cognate

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cognate

describes two biomolecules that normally interact such as an enzyme and its normal substrate or a receptor and its normal ligand.

cognate cooperation
cooperation between T and B lymphocytes when both recognize epitopes on the same antigen.
References in periodicals archive ?
The following is the list of such terms in Brahui that have cognates in Peninsular Dravidian, which also does not distinguish between reflexes of *k and *q.
One word of caution: "false" cognates do exist that could cause problems in the classroom.
tiine) compares Fi tiine and its Finnic cognates (Kar tiineh, Veps tineh, Est tiine < PFi *tineh) to MariE, MariW tuz 'pregnant (of animals)'.
To the oldest layer of inherited stems belong stems that have cognates in one or several Samoyed languages: Nenets (Tundra or Forest Nenets), Enets, Nganasan, Selkup, or already vanished Kamass and Mator and which are not loans from Indo-European.
The cognates are indicated in every reading, but it would be advantageous to ask learners to identify them to practice cognate recognition.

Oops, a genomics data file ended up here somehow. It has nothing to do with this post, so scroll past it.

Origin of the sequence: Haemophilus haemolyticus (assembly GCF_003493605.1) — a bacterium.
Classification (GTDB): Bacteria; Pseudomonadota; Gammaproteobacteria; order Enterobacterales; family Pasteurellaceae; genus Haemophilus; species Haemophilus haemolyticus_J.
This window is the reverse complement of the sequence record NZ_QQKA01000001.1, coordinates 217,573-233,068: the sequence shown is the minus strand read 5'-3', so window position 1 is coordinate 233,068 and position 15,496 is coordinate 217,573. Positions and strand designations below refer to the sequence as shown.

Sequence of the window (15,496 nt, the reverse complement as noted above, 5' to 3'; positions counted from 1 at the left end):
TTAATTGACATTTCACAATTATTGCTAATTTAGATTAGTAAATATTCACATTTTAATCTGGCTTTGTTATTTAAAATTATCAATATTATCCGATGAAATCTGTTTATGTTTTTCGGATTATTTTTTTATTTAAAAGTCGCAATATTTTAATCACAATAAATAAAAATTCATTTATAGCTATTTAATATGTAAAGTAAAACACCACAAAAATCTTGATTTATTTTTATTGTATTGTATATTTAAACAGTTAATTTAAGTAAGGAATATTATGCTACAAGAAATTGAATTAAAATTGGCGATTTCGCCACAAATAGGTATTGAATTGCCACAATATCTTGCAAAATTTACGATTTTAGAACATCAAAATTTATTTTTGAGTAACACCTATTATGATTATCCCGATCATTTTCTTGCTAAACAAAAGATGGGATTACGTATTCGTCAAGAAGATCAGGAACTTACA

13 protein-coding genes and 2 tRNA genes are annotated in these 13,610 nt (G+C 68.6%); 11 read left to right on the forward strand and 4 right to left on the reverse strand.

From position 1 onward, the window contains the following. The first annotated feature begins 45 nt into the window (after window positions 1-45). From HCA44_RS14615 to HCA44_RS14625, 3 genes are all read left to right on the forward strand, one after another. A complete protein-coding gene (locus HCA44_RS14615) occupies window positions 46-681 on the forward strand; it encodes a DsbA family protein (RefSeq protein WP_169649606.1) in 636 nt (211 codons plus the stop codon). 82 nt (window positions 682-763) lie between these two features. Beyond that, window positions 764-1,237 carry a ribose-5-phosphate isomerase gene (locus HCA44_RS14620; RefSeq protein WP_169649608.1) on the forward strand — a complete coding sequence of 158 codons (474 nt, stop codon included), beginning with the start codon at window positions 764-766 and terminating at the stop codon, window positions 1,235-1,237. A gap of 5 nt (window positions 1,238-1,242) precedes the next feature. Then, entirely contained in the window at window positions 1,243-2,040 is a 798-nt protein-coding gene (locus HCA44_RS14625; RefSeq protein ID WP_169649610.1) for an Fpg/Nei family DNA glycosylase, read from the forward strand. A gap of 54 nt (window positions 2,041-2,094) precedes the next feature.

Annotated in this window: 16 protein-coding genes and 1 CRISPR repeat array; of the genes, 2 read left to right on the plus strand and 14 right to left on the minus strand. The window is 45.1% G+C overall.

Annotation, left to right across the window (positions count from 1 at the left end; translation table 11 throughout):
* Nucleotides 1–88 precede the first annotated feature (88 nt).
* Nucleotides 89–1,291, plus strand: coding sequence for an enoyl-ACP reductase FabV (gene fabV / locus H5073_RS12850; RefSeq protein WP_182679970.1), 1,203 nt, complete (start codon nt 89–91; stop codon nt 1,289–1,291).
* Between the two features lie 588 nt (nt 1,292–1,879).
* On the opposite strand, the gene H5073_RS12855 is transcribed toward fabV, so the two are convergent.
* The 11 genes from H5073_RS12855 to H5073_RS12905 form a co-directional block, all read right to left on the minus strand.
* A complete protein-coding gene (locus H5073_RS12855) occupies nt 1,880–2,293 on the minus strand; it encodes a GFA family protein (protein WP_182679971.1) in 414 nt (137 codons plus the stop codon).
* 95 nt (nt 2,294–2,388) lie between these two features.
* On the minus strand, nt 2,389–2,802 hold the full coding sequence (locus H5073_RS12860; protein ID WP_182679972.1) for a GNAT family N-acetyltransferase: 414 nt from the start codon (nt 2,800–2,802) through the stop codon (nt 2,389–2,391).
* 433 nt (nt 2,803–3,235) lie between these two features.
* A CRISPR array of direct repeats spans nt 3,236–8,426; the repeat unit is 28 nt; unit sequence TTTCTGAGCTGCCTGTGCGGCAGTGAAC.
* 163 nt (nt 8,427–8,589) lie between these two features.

However, in this particular case, whether Nhanda words with cognates in other Australian languages are the result of direct inheritance or the result of borrowing is irrelevant.
Fi ammottaa gape open has cognates in southern Finnic: Est ammutama 'gape open; open one's mouth wide'and Liv amtlo'yawn'.
Resources on cognates between English and other languages are also available.
Cognates are words that have a similar meaning and form across languages, often descending from the same ancient language; for example, "cold" is a cognate of the German word "kalt" since they both descended from Middle English.
Nonetheless, cognates from other Aramaic languages, Arabic, Ethiopic.
Ross was able to deduce this because of the words "pensive" and "agitated," which have cognates in French.
Research into English-language materials is, however, not exhaustive: a greater consideration of the medieval evidence might further illuminate the semantic range of OS blao, ON blar (ME bla, blamon), and their cognates, for instance.